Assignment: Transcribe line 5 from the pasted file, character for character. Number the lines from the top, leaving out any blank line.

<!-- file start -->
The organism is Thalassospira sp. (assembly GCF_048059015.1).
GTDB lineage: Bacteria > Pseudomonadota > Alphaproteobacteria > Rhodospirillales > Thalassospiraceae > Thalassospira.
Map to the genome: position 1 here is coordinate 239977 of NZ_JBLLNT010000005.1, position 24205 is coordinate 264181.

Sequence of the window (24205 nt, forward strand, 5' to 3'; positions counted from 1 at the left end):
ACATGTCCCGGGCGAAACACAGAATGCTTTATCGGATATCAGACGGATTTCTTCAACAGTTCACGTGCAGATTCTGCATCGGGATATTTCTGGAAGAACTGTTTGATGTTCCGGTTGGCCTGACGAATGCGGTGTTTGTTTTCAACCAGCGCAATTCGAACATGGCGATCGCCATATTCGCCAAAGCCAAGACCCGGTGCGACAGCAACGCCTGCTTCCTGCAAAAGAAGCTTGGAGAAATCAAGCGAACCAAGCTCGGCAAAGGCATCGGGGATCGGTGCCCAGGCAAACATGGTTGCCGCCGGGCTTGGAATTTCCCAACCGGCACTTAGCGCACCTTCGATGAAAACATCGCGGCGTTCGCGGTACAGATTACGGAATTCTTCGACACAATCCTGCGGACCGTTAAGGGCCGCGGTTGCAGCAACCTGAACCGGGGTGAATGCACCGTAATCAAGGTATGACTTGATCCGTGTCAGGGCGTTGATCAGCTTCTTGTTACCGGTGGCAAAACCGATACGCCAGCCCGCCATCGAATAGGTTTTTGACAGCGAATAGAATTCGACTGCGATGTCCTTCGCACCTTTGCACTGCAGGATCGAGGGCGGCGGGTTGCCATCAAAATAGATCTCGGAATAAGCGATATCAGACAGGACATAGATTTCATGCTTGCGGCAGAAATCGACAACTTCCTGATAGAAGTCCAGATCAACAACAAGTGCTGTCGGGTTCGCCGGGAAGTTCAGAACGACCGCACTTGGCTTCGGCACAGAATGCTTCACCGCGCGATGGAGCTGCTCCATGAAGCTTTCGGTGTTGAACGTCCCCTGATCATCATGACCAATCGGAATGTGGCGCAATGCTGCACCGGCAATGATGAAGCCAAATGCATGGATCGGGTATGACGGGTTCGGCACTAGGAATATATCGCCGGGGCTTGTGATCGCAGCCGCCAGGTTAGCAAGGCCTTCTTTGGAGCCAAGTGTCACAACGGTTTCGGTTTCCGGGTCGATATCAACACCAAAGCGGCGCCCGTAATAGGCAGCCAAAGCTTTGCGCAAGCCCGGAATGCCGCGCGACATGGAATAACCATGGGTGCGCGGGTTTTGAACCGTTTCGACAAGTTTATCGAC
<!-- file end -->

ACATGTCCCGGGCGAAACACAGAATGCTTTATCGGATATCAGACGGATTTCTTCAACAGTTCACGTGCAGATTCTGCATCGGGATATTTCTGGAAGAACTGTTTGATGTTCCGGTTGGCCTGACGAATGCGGTGTTTGTTTTCAACCAGCGCAATTCGAACATGGCGATCGCCATATTCGCCAAAGCCAAGACCCGGTGCGACAGCAACGCCTGCTTCCTGCAAAAGAAGCTTGGAGAAATCAAGCGAACCAAGCTCGGCAAAGGCATCGGGGATCGGTGCCCAGGCAAACATGGTTGCCGCCGGGCTTGGAATTTCCCAACCGGCACTTAGCGCACCTTCGATGAAAACATCGCGGCGTTCGCGGTACAGATTACGGAATTCTTCGACACAATCCTGCGGACCGTTAAGGGCCGCGGTTGCAGCAACCTGAACCGGGGTGAATGCACCGTAATCAAGGTATGACTTGATCCGTGTCAGGGCGTTGATCAGCTTCTTGTTACCGGTGGCAAAACCGATACGCCAGCCCGCCATCGAATAGGTTTTTGACAGCGAATAGAATTCGACTGCGATGTCCTTCGCACCTTTGCACTGCAGGATCGAGGGCGGCGGGTTGCCATCAAAATAGATCTCGGAATAAGCGATATCAGACAGGACATAGATTTCATGCTTGCGGCAGAAATCGACAACTTCCTGATAGAAGTCCAGATCAACAACAAGTGCTGTCGGGTTCGCCGGGAAGTTCAGAACGACCGCACTTGGCTTCGGCACAGAATGCTTCACCGCGCGATGGAGCTGCTCCATGAAGCTTTCGGTGTTGAACGTCCCCTGATCATCATGACCAATCGGAATGTGGCGCAATGCTGCACCGGCAATGATGAAGCCAAATGCATGGATCGGGTATGACGGGTTCGGCACTAGGAATATATCGCCGGGGCTTGTGATCGCAGCCGCCAGGTTAGCAAGGCCTTCTTTGGAGCCAAGTGTCACAACGGTTTCGGTTTCCGGGTCGATATCAACACCAAAGCGGCGCCCGTAATAGGCAGCCAAAGCTTTGCGCAAGCCCGGAATGCCGCGCGACATGGAATAACCATGGGTGCGCGGGTTTTGAACCGTTTCGACAAGTTTATCGAC